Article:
The severity of the alcohol hangover may be related to inflammation induced by impurities in the alcohol beverage and byproducts of alcohol metabolism. An extract of the Opuntia ficus indica (OFI) plant diminishes the inflammatory response to stressful stimuli.
In this double-blind, placebo-controlled, crossover trial, 64 healthy, young adult volunteers were randomly assigned to receive OFI (1600 IU) and identical placebo, given 5 hours before alcohol consumption. During 4 hours, subjects consumed up to 1.75 g of alcohol per kilogram of body weight. Hangover severity (9 symptoms) and overall well-being were assessed on a scale (0-6), and blood and urine samples were obtained the following morning. Two weeks later, the study protocol was repeated with OFI and placebo reversed.
Fifty-five subjects completed both the OFI and placebo arms of the study. Three of the 9 symptoms—nausea, dry mouth, and anorexia—were significantly reduced by OFI (all P<.05). Overall, the symptom index was reduced by 2.7 points on average (95% confidence interval, −0.2 to 5.5; P = .07), and the risk of a severe hangover (≥18 points) was reduced by half (odds ratio, 0.38; 95% confidence interval, 0.16-0.88; P = .02). C-reactive protein levels were strongly associated with hangover severity; the mean symptom index was 4.1 (95% confidence interval, 1.2-7.1; P = .007) higher in subjects with morning C-reactive protein levels greater than 1.0 mg/L. In addition, C-reactive protein levels were 40% higher after subjects consumed placebo compared with OFI.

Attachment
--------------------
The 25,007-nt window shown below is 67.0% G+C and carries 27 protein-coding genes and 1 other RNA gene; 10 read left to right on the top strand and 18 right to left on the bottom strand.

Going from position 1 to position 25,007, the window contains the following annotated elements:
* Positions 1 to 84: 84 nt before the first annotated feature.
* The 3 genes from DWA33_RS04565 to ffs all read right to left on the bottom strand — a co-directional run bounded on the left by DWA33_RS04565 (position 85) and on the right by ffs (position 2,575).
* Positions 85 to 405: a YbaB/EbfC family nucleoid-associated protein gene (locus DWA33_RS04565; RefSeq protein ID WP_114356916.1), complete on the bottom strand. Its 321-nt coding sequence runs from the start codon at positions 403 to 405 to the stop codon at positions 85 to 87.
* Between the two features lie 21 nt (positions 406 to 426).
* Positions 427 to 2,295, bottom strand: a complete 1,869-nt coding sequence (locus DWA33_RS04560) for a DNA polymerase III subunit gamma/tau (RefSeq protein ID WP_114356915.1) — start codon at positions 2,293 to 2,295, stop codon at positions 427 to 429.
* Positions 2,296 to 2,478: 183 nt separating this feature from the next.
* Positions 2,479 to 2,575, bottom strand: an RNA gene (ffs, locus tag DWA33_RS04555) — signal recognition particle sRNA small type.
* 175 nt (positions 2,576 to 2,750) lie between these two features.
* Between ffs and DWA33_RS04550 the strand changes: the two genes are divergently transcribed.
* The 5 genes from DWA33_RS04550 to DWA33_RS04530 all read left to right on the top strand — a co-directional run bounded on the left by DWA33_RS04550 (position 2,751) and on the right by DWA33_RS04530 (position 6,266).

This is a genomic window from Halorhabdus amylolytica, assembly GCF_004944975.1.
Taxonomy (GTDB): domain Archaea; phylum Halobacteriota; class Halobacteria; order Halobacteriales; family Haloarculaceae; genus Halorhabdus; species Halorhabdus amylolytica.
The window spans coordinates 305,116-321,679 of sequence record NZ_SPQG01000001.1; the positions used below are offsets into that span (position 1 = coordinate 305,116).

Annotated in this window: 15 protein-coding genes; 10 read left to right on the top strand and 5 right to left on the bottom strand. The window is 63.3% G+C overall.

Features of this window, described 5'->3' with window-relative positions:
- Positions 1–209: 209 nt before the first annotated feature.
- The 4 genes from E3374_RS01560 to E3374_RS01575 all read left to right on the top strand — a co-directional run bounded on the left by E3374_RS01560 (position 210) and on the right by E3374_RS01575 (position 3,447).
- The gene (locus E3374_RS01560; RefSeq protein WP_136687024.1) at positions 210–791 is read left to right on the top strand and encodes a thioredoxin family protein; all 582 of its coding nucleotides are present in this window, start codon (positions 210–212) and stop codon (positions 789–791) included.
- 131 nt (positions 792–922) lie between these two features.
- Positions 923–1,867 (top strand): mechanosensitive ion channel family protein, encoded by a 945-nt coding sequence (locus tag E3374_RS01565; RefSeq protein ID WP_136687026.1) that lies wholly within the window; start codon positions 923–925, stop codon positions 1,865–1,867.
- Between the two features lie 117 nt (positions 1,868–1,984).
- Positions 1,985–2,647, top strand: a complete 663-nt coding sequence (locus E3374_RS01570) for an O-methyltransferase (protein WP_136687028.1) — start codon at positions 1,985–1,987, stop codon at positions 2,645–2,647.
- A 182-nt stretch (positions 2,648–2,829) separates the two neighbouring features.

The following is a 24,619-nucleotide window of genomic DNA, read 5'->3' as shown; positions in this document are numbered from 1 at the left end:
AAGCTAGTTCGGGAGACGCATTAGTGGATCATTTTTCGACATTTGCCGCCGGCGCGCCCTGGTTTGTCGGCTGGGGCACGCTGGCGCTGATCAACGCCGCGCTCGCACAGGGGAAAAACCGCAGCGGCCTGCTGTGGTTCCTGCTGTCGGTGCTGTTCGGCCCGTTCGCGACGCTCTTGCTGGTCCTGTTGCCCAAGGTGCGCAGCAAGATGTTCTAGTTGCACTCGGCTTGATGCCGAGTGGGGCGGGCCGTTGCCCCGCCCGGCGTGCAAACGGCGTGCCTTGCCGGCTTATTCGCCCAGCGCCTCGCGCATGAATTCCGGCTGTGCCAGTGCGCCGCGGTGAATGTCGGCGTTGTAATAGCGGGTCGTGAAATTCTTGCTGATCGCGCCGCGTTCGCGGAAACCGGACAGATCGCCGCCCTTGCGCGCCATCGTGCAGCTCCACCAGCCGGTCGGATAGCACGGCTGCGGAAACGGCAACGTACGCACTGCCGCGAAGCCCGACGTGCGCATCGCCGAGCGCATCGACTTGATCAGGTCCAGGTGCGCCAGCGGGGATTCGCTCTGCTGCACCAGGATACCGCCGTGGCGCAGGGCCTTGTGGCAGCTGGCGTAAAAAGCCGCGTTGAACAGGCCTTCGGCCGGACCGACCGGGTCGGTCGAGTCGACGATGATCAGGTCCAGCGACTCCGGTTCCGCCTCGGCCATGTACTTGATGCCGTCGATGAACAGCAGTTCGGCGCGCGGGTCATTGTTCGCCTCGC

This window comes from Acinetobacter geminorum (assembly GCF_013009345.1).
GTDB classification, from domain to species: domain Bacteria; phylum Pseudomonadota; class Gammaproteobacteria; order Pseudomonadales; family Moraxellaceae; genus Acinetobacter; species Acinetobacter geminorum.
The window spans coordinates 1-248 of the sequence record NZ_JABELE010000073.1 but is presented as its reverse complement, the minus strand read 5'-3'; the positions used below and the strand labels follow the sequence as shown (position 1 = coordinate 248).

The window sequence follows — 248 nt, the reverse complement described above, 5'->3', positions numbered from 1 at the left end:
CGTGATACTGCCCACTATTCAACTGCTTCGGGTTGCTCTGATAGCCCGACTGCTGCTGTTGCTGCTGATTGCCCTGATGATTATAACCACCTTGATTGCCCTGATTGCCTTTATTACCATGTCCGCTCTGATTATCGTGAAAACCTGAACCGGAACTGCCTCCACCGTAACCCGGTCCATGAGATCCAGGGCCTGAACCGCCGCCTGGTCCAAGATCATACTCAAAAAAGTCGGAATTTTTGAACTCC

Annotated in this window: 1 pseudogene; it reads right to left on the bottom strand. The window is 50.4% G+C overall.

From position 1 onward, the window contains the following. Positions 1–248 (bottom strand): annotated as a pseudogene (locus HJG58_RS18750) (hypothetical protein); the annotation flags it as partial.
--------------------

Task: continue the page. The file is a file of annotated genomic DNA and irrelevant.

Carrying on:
The symptoms of the alcohol hangover are largely due to the activation of inflammation. An extract of the OFI plant has a moderate effect on reducing hangover symptoms, apparently by inhibiting the production of inflammatory mediators.